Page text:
November 28, 2021

Forbes India – Restaurants: Japanese restaurant turns Covid-19 protection into a new dining experience

Hoshinoya Tokyo hotel in Otemachi
Image: Courtesy of Hoshinoya Tokyo

In Tokyo, a restaurant took the idea of ​​protecting customers from covid and turned it into a real dining experience. Here, diners savor a special menu made with fermented ingredients while nestled under the soft light of a giant traditional lantern, made by an ancestral craftsman. It is a very serious concept … and it is not cheap!

When the covid started, restaurants and bars were closed. And when they reopened, they often installed covid-19 protection solutions, with ideas like screens or plexiglass barriers between customers. Some designers have started to think outside the box, offering greenhouse-like constructions, transparent domes and more. But, what was yesterday a simple way to bring people back to restaurants has now become a new dining experience to try at the table.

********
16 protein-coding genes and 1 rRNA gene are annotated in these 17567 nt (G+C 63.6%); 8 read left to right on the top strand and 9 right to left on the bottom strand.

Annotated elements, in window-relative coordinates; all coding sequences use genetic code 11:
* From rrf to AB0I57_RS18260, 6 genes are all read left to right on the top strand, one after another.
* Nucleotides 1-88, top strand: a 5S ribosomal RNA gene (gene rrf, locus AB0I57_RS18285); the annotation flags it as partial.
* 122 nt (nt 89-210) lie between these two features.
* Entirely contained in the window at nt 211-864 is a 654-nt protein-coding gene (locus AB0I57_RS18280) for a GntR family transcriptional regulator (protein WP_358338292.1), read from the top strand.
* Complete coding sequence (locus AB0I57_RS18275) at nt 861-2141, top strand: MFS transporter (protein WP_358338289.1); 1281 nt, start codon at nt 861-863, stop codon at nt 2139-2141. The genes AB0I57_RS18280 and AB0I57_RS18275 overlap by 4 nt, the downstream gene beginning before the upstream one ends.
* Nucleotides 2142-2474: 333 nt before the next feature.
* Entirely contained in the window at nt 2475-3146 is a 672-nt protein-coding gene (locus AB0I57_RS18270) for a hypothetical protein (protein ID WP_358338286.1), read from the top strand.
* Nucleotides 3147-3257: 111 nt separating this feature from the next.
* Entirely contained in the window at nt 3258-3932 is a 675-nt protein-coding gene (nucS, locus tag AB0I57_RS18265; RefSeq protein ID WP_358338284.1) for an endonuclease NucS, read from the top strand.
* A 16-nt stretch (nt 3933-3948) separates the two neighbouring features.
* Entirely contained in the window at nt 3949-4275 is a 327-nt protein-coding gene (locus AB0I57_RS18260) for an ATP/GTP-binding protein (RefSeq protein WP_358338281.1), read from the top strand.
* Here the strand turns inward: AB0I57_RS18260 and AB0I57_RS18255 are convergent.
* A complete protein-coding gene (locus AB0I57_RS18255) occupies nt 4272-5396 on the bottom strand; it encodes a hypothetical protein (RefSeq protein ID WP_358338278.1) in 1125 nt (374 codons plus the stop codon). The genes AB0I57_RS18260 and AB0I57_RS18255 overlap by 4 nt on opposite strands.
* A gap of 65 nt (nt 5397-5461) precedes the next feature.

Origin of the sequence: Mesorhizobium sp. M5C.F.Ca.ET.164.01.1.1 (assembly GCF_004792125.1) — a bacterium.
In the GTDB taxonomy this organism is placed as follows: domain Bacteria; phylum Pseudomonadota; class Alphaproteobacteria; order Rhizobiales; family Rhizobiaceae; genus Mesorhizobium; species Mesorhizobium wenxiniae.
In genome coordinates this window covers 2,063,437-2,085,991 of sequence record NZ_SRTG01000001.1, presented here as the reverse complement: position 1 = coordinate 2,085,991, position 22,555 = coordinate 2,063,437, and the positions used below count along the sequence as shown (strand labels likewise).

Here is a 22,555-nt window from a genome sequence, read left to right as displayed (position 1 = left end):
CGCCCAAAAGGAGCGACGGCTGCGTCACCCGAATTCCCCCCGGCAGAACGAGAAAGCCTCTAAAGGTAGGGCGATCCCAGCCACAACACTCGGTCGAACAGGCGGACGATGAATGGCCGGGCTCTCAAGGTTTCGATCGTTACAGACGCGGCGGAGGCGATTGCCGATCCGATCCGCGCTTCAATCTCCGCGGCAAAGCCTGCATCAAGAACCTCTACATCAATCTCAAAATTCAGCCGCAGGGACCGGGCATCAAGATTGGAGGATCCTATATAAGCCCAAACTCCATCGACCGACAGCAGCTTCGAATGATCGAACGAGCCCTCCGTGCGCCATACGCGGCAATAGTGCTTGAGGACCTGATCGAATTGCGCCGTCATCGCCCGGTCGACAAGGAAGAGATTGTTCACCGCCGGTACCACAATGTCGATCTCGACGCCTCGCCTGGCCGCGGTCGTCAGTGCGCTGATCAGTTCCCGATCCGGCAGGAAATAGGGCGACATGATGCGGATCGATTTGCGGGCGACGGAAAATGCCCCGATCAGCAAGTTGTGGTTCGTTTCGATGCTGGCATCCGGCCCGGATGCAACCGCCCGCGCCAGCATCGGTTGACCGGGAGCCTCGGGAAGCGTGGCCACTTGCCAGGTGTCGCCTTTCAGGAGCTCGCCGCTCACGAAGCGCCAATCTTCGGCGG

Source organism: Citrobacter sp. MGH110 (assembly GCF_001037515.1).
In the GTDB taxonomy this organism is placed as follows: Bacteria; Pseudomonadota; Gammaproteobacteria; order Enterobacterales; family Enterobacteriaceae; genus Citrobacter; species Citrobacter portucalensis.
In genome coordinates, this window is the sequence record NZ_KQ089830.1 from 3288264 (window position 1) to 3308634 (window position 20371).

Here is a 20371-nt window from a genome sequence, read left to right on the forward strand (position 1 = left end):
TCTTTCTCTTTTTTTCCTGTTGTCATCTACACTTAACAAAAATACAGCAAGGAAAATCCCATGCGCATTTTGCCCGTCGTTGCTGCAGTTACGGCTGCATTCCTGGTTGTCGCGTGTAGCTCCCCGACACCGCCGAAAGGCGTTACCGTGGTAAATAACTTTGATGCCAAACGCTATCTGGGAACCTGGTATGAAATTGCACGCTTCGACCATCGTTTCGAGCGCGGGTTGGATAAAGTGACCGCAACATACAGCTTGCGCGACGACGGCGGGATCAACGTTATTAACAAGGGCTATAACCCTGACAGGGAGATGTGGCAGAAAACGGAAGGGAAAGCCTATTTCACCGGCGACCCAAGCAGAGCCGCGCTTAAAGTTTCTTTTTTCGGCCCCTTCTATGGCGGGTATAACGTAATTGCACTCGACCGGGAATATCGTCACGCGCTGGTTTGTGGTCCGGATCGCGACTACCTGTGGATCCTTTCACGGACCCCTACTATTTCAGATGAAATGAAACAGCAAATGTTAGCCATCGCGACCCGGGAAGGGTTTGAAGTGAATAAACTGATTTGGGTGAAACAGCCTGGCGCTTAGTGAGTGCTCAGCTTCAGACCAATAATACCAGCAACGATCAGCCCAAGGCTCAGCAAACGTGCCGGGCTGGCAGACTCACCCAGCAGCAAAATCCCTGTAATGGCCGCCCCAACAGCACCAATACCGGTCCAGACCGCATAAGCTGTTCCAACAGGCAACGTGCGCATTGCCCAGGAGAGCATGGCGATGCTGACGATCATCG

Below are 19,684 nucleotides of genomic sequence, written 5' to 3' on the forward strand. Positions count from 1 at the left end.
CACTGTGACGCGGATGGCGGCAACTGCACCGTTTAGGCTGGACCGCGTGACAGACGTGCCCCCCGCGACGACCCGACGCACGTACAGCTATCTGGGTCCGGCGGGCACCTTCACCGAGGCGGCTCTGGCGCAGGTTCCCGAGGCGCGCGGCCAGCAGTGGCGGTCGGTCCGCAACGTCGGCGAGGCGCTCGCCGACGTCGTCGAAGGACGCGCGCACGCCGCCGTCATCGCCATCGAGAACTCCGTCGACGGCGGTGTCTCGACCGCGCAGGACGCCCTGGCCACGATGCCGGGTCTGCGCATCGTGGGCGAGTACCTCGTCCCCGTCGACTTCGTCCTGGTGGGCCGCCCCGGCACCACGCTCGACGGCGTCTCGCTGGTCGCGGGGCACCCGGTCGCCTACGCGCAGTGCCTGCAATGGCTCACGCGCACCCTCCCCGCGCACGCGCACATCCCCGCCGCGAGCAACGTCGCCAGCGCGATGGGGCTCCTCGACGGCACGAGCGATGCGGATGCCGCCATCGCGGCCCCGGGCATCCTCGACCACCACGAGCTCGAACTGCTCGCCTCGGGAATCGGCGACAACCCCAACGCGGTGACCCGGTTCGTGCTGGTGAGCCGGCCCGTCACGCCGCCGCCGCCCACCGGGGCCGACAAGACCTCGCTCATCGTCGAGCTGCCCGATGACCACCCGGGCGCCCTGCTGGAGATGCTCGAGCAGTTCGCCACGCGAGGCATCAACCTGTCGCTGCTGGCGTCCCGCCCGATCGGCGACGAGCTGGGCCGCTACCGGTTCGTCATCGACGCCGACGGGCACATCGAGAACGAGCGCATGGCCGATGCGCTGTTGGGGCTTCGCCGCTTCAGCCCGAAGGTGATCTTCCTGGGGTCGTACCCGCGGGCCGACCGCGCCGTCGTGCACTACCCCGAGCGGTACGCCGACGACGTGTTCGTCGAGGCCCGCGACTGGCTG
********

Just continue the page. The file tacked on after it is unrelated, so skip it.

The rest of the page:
In one of its Tokyo establishments, the luxury hotel chain Hoshinoya offers diners a meal in the shelter of a huge dome resembling the famous Japanese paper and bamboo lanterns. The Land of the Rising Sun is often known for its ability to skillfully blend ancestral traditions and new technologies. In this new experience, the Tokyo restaurant offers more than a nod to these lanterns, still handcrafted by Kojima Shoten in Kyoto. This legendary establishment of the former imperial capital opened its doors at the end of the 18th century. She agreed to make the giant lanterns for the restaurant by replacing paper with vinyl, so diners could see each other. Each “dome” is 102 meters high and 75 cm in diameter. In addition, the restaurant has created a whole ceremony to welcome customers, who enter a 40 m² room entirely dedicated to the experience.

In addition to enjoying your meal protected by a giant lantern, the menu is also part of the experience. Hoshinoya has concocted a menu based on fermented products prepared using techniques borrowed from French cuisine. And it’s a concept that comes at a cost, priced at 21,780 yen per person, or roughly $ 190.

Click here to see Forbes India’s full coverage of the Covid-19 situation and its impact on life, business and economy


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